Inconsistency…

April 8, 2012 § 8 Comments

How is it with those quite moralizing saying that you should support yourself and not live – on the state? How many of those are really, and genuinely, supporting themselves? How many of those have been and still are living on for instance a spouse I started to wonder on a walk in the woods today?

Physical exercise makes you start to ponder over things, be creative and solve problems – also.

How is it actually? Are people supporting themselves their whole lives? Can they? Are they capable? Despite all kinds of conditions, circumstances and life events?

And how many are actually wanting to live on somebody else? It’s okay if it’s a spouse even a whole life, but not if it should be “on the state” or on welfare? Not even if it was for a short time? Not even if that person didn’t have anyone that could support her or him, doesn’t even have a spouse to live on?

And this talk about “freedom”? Do those “swearing allegiance” to freedom really allow other the people the freedom they are talking so loudly about and praising? Are they really allowing other people (for instance those standing closest) the freedom to think for themselves and believe what they believe in?

Are the people that are talking far and wide about freedom really as broad-minded or “liberal” as they directly or indirectly are asking other people to be?

What would actual freedom be?

And what about respect? True, genuine? To listen and be listened to?

Only certain people are worth it? Preferably those with a position in the society? And only certain women?

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§ 8 Responses to Inconsistency…

  • k says:

    This post was triggered by an article by George Monbiot “How Ayn Rand became the new right’s version of Marx.”

    In this he refered to a documentary “All watched over by machines of loving grace” made by Adam Curtis and sent on the British BBC last fall.

    Also see Harald Ofstad and his book “Our contempt for weakness.” 

    An article about the new edition of this book

    In ”Evil – self-contempt” you can read in Swedish:

    Kanske är det också så som professorn i praktisk filosofi, Harald Ofstad, hävdat, att vårt moderna samhälle hos många producerar ett slags självförakt.”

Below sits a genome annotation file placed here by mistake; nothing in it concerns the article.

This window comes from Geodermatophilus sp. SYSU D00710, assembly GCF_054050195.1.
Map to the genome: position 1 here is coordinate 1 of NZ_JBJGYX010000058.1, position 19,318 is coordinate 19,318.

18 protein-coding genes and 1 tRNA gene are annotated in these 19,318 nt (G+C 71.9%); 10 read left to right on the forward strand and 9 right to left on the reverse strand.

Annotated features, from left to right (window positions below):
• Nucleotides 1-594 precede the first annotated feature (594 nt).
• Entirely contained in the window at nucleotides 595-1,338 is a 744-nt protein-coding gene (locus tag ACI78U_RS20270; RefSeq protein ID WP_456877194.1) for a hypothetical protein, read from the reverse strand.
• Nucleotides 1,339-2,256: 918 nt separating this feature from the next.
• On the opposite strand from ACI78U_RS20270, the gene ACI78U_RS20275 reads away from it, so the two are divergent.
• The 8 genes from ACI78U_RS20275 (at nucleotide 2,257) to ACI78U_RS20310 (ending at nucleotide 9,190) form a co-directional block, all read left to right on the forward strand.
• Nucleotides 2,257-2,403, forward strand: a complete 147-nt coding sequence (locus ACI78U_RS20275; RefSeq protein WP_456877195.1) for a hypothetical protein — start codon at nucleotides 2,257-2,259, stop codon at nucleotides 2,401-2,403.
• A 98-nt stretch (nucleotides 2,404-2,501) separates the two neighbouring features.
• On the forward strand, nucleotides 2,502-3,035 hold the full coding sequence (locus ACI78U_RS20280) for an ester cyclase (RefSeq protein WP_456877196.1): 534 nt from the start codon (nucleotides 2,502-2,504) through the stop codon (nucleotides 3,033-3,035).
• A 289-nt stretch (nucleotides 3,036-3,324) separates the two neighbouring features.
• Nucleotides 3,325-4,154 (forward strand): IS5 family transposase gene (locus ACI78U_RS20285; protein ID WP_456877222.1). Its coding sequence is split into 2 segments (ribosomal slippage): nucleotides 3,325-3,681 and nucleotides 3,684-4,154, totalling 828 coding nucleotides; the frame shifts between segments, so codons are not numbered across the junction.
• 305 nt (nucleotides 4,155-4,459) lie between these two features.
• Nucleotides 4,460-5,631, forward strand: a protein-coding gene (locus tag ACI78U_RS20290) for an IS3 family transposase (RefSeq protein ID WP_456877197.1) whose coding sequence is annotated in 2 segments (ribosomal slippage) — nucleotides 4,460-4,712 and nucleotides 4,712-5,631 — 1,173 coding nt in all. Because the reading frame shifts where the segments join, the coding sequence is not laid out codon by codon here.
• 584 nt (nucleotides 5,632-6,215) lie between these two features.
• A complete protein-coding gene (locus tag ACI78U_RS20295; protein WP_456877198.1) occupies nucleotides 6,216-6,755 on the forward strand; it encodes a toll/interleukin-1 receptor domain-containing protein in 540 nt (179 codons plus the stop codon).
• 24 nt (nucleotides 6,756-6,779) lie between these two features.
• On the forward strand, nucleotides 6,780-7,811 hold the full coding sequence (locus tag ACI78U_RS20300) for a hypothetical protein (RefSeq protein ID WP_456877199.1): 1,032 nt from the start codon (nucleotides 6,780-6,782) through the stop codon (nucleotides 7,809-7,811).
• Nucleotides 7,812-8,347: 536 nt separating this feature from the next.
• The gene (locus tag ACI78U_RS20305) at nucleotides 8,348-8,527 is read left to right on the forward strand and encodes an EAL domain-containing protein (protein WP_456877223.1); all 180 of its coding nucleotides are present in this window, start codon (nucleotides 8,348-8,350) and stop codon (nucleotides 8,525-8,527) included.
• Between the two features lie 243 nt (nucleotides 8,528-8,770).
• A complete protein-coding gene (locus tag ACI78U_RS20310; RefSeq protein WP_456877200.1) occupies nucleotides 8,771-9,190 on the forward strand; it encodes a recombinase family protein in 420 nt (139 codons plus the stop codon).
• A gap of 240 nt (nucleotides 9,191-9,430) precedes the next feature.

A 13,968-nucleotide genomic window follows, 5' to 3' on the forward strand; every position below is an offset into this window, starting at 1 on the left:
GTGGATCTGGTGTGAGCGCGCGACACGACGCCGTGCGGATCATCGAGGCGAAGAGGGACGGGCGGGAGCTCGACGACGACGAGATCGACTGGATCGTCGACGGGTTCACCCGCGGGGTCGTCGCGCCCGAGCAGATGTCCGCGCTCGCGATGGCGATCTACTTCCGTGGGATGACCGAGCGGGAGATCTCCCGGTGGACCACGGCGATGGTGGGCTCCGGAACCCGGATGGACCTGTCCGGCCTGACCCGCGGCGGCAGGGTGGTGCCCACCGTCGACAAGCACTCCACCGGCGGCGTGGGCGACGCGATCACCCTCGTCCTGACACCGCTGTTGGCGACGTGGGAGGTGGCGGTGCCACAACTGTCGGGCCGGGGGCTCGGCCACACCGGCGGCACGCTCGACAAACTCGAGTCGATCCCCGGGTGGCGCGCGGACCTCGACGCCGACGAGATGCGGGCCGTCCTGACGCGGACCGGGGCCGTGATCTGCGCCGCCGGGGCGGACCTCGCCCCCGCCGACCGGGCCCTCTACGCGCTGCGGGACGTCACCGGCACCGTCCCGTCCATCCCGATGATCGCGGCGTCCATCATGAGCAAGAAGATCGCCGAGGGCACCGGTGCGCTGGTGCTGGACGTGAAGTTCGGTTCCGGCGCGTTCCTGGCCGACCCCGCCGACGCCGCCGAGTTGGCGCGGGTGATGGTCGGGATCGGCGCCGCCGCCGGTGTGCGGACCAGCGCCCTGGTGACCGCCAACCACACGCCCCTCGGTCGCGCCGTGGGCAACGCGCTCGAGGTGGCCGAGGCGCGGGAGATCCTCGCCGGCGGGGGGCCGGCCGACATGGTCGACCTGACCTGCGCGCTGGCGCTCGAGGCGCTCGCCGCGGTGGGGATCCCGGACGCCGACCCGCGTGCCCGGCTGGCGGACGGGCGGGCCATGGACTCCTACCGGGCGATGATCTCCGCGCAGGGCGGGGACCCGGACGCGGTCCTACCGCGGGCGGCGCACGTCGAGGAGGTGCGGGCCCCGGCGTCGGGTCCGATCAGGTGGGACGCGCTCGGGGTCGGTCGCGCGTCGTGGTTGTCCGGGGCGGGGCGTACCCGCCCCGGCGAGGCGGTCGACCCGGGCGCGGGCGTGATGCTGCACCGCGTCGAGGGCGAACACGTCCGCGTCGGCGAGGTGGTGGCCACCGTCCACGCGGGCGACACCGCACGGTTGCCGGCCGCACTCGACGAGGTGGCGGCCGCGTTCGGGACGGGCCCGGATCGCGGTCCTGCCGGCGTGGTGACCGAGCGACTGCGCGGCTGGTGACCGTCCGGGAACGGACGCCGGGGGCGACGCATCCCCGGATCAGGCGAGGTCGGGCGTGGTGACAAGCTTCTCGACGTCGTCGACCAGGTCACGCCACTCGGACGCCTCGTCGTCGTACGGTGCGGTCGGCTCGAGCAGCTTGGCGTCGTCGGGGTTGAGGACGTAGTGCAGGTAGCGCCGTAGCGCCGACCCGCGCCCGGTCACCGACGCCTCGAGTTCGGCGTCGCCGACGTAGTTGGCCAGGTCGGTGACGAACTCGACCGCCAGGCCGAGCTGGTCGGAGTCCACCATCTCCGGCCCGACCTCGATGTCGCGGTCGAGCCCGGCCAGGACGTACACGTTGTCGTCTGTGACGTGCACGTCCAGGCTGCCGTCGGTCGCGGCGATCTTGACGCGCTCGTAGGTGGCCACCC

This book was first published in 1972.

    “Ribban för hur lyckade vi bör vara, hur mycket pengar vi bör tjäna, hur vackra vi bör vara, vilken status vi bör ha osv, ligger väldigt högt.

    Det betyder, säger Ofstad, att många människor aldrig har en chans att komma i närheten av de idealbilder samhällets ställer upp för oss. Många får inte de jobb de önskar, blir inte så framgångsrika som de ville bli.

    Ur dessa besvikelser, fortsätter Ofstad, föds ett kompensationsbehov: ‘Jag ska ta mig tusan ta igen det jag inte fick och visa vad jag går för.’

    Finns det då ingen möjlighet att på ett konstruktivt sätt hävda sig och visa sig duktig får man ta till andra metoder. Man kan exempelvis indirekt försöka erövra en gnutta självförtroende genom att nedvärdera och trampa på andra: ‘Jag är ju i alla fall ingen alkis, knarkare eller svartskalle – jag är ju i alla fall bättre än dem!’

    Och det är här Harald Ofstad ser en mycket viktig förklaring till invandrarfientligheten och den ondska som följer i dess kölvatten.

    Ondska, menar många, uppstår helt enkelt ur ett bristtillstånd. Ett barn som inte är önskat kanske inte får den kärlek och trygghet som behövs för att kunna utvecklas normalt. Och då måste barnet på ett eller annat sätt kompensera sig.

    När den engelska journalisten Gitta Sereny i ett långt reportage försöker förstå varför de två tioåringarna i Liverpool kunde föra bort och döda en tioåring är hon inne på samma tanke. Hon undviker att demonisera de tioåriga pojkarna genom att se dem mot en bakgrund av sociala misslyckanden och sexuella övergrepp som också gör de unga förövarna till offer.

    Det tycks som ingen av pojkarnas föräldrar har orkat med sin föräldraroll. I stället har de flytt in i spriten och inte kunnat ge sina barn den trygghet och omtanke som krävs för ett harmoniskt vuxenblivande.

    För Sereny är det självklart att ‘ingen föds ond.’ Man blir ‘ond’ genom den brist eller de kränkningar man utsätts för, tycks vara hennes budskap.

    Givetvis gäller då också det omvända: ingen föds god. Det finns alltså ingen given mänsklig natur. Människan blir vad hon själv och det samhälle som omger henne gör henne till. Ur detta perspektiv, fortsätter Sereny, är inte bara de två tioåringarna och deras föräldrar utan också det samhälle som omger dem medskyldiga till det förfärliga mordet på James Bulger.

    En annan form av brist finns i utanförskapet.

    Svaret på ‘ondskans problem’ och det brutala våldet i samhället bör sökas i känslan av att inte behövas. Det hävdar Sverker Sörlin, professor i miljöhistoria, i antologin Rädslans barn – en antologi om våld.

    Om det handlar om skinnskallar eller invandrare spelar ingen roll: ‘Båda dessa grupper känner sig kollektivt kränkta, av ett samhälle som inte vill ha dem till någonting, inte till fäder, inte till söner, inte till grannar, inte till medborgare, inte ens till arbetskraft, vilket eljest alltid varit en räddning.’”

    I think Alice Miller says the truth about this.

    Read more about Gitta Sereny:

    “At the heart of her work lies an obsession with explaining evil and discovering what makes people commit monstrous acts.”

  • k says:

    The market is more moral and objective than the state? To live on another individual is something different compared to living on the state? Those who can’t support themselves, and don’t have anybody to support them deserve to founder?